Native edible plants are, for the average consumer, not necessarily cheap or accessible, and as a result they have acquired something of an exotic cast. But at least they still exist, and as well as serving as a blessing to their respective environments, they provide some measure of income to what gatherers there are. In Newfoundland there is someone traipsing through peat bogs plucking Cloudberries, one at a time, just as they grow, one fruit per plant. And these are not at what would be a comfortable hip-height. That would be too easy. One must bend over and reach down to their level, at just a few inches off the ground. I can’t imagine how long it would take to fill a decent sized pail. Over on the other coast, in British Columbia where the living is easier, great hunks of Sea Asparagus (aka Salicornia) might be clipped from a salt marsh, a tidal flat, or even a beach, and although they’re not much higher than the Cloudberries, I’ll bet you could make good time in mowing down a few bushels. Lucky for us, Forbes Wild Foods marshals the fruits of these labors and brings them to Toronto markets that we may grace our tables with something special, possibly exotic, definitely wonderful.
I never meant to like Sea Asparagus. I thought it would taste brackish and that made me squeamish, but it was love at first bite. Maybe the crisp texture lends a hand so that the saltiness seems just the thing. It evokes childhood memories of salted fried food on the beach. The surf. The breeze. Give me more. It is classically paired with fish. I had some leftover broiled salmon in the freezer that I’ve been meaning to deal with and what came to mind was a flan. That’s gourmese for crustless quiche. I just used what I had on hand; feel free to make substitutions.
Recipe: Sea Asparagus and Salmon Flan
1 leek, trimmed and thinly sliced
2 to 3 garlic scapes, chopped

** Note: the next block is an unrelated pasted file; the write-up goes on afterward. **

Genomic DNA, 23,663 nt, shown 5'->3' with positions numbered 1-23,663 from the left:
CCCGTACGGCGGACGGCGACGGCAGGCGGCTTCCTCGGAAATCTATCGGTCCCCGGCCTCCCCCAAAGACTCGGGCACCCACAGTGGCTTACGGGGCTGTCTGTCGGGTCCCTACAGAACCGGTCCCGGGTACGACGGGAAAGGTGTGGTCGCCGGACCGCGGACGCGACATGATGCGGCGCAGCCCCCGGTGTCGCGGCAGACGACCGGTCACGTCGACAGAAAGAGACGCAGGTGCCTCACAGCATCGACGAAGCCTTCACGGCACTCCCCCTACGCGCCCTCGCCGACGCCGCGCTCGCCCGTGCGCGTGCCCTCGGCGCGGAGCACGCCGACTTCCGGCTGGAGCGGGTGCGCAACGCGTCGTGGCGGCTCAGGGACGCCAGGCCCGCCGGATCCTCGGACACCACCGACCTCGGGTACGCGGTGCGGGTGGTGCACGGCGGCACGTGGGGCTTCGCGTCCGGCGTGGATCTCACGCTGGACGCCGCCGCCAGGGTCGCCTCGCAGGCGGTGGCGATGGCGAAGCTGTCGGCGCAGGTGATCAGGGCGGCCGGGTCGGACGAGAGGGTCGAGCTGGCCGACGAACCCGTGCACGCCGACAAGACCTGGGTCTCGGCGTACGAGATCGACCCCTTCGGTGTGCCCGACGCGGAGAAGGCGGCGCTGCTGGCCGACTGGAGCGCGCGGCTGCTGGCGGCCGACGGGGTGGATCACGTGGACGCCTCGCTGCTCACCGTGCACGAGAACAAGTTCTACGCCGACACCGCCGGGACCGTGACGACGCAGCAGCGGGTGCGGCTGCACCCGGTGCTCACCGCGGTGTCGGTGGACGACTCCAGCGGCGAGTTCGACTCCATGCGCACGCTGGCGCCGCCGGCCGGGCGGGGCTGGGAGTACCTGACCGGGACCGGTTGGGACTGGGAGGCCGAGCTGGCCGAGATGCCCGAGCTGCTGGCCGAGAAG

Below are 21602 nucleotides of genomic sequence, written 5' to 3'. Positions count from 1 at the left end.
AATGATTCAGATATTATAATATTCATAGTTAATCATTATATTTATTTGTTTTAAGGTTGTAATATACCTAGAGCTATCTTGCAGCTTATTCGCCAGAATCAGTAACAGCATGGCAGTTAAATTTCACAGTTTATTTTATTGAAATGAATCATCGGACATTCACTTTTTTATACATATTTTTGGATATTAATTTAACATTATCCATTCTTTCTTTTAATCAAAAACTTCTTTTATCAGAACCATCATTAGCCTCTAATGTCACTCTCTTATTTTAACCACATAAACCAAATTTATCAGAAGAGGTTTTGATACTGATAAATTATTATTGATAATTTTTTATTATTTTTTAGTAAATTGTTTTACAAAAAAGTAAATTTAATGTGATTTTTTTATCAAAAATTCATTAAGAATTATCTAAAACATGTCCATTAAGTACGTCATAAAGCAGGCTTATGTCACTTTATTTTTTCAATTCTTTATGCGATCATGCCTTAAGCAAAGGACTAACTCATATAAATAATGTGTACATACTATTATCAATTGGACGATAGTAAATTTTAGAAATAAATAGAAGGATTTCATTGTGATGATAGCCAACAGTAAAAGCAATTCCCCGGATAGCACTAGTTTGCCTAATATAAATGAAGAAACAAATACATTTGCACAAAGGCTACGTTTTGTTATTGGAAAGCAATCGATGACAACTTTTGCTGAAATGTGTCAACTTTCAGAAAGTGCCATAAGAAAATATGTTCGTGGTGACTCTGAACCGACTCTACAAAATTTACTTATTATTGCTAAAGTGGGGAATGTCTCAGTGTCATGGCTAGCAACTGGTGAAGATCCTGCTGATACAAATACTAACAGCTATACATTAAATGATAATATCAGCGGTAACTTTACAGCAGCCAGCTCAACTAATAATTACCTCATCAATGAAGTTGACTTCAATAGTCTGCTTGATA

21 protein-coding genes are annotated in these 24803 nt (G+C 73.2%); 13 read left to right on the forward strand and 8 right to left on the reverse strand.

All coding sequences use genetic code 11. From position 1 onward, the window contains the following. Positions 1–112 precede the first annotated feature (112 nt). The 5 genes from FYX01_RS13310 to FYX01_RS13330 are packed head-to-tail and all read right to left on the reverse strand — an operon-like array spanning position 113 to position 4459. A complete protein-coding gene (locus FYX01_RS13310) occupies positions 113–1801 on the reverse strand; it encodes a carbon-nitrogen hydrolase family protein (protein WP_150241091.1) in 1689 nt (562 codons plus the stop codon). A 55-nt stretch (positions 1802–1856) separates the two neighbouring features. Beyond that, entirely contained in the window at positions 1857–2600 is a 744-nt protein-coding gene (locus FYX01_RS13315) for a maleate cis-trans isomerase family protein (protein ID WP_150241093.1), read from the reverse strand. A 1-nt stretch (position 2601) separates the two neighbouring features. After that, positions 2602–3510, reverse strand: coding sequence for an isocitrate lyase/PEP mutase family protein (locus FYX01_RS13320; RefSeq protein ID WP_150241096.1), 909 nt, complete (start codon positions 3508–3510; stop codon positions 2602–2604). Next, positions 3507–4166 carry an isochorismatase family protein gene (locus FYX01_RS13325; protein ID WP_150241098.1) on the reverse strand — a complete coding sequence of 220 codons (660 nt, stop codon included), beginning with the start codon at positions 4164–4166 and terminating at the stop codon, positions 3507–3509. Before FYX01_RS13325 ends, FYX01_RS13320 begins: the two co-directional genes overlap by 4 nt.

2 tbsp olive oil
6 large eggs
5 oz. fresh goat cheese
½ c milk
5 to 6 oz. salmon (I used cooked; I’m sure raw would be fine)
1 c sea asparagus, rinsed well
small knob of butter
Place oil in heated skillet and sauté leeks and garlic scapes on medium heat.
Beat eggs in large bowl. In smaller bowl whisk together the goat cheese and milk. Add these to eggs. Whisk until smooth.
Butter a pie plate or similar dish. Place leeks and scapes in bottom. Break up the fish and scatter evenly. Put about half of the sea asparagus on top. Pour the egg mixture over all and place remaining sea asparagus on top.
Bake at 350 degrees for 30 to 35 min. Serves 6.
Serve it with Land Asparagus for a new take on Surf ‘n Turf…..
I think of Cloudberries as the Boreal version of Passionfruit. Forbes Wild Foods offers a compote, made simply with the berries and organic sugar. Just a spoonful will get you a cushy spot on one of those clouds; combine it with coffee granita and whipped cream for the expressway to heaven.
Recipe: Coffee Granita
Make some really strong espresso and sweeten to your liking. Freeze it in an ice cube tray, but only to the ‘al dente’ stage. Remove to a bowl and break up with a fork.
Divide into dishes and top with whipped cream. And of course, something special like Cloudberry Compote.